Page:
Religion and government intersect in fireside chat

Dr. Azza Karam is the secretary general of Religions for Peace and a professor at Vrije Universiteit Amsterdam. She is known as a widely published author and the former convener for the United Nations’ Interagency Task Force on Religion, which she founded.

Karam has taught and lectured at academic institutions around the globe, including West Point. She came to Ramapo’s York Room this past Wednesday to participate in a fireside chat titled “And Justice for All: Religion, Gender & Peace” as part of the Presidential Speaker Series.

“What brought us together quite frankly was the aftermath of 9/11,” said President Cindy Jebb as part of her introduction. Jebb and Karam agreed that West Point’s curriculum lacked classes on terrorism and how any religion can become tied to extremism.

The first discussion question asked Karam to share her journey to this point. Karam recounted one of her “earliest formative experiences.” She grew up in Cairo and, while visiting family in a smaller Egyptian village, witnessed her cousin physically abuse his wife. None of her family members helped. Instead, they brought the imam — a Muslim leader who leads prayers in a mosque — who justified the discipline.

“This is the voice of ultimate authority, the imam, saying ‘This is God. This is what God wants…’ I realized at that moment how powerful the spokesperson for God is.” Jarred by the incident, Karam kept her faith and pursued work at the nexus between governance, power and religion.

Within the past few years, the use of religious dogma has been used by politicians to garner voters’ support. Karam called it a “mutual abuse of power” that brings out the worst in both governments and religious institutions.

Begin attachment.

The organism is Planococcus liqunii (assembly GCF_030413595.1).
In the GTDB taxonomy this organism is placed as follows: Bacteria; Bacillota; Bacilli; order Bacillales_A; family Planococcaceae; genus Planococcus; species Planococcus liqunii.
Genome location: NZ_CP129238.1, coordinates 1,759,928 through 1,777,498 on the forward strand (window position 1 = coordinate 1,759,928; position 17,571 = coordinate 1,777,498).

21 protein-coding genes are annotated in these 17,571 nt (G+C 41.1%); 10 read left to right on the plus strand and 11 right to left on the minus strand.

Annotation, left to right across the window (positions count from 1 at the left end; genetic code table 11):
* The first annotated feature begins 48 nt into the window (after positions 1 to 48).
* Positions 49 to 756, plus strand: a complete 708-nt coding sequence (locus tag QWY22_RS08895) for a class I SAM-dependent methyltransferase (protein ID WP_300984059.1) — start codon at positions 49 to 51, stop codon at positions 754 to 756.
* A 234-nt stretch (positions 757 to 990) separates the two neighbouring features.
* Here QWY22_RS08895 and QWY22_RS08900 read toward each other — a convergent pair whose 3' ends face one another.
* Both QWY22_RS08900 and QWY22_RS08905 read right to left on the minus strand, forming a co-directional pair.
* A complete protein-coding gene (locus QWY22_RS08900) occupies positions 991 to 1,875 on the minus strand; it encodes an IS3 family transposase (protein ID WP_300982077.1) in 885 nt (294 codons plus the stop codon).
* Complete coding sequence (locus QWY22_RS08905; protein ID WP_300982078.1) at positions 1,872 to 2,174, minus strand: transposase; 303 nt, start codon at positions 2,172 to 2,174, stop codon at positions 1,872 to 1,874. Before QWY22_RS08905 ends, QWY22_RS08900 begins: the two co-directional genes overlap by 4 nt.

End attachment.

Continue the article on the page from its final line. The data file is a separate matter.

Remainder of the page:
“It means all religions equalized. That is secularism when it functions.”

– Dr. Azza Karam

Karam delved further into the separation of church and state during the public Q&A. “Yes it is important to separate… religious interests from political interests… but does that mean that our combined religious values should not be used to hold accountable those who govern us?”

She argued that combined religious values informed the Universal Declaration of Human Rights and continue to drive the preservation of civil society. She cited the shared goals of Dr. Martin Luther King Jr., Malcolm X and Rabbi Meir Kahane. “It’s only when religions work together that you have a vibrant civil society.” 

Karam has written over half a dozen books, including “A Woman’s Place: Religions Women as Public Actors.” Photo courtesy of Ramapo College

Karam rebuked claims that a secular body must be entirely nonreligious. “It means all religions equalized. That is secularism when it functions.” Politicians who cherry-pick religious leaders who support their polarizing political ideology violates this principle.

Karam described working with a wide array of religious leaders, from the Vatican to indigenous groups. The most productive collaboration occurs between people who are “vested in working together” and “understand the divine is within every single one of them” regardless of their differences.

Unfortunately, not everyone shares the same determination. “The bigger the religion… the more lethargic the willingness to work together collaboratively with other religions,” Karam said. She sees this in how many male leaders are reluctant to ally themselves with newly-ordained women who are dismantling the traditional power structures.

Effective change depends on cooperation. “It’s not enough to be 30% women in Parliament to change the Parliament. 30% women who work together and form allies? That is enough,” she said.

The final discussion question invited Karam to share how her travels and experiences with other cultures have given her insight into American culture.

“I have an incredible passion about what America stands for and what it is meant to stand for… it is about the struggle that is often necessary… with minimal repression and oppression,” she said.

Historical and ongoing struggles in America often go unacknowledged. “The blood that was spilled here is part of our legacy,” she said. By coming to terms with the pain that has been caused collectively, Americans can make it a strength.

“To deny ourselves the opportunity to live that pain together is to deny ourselves the cure,” Karam said.

Featured photo courtesy of Ramapo College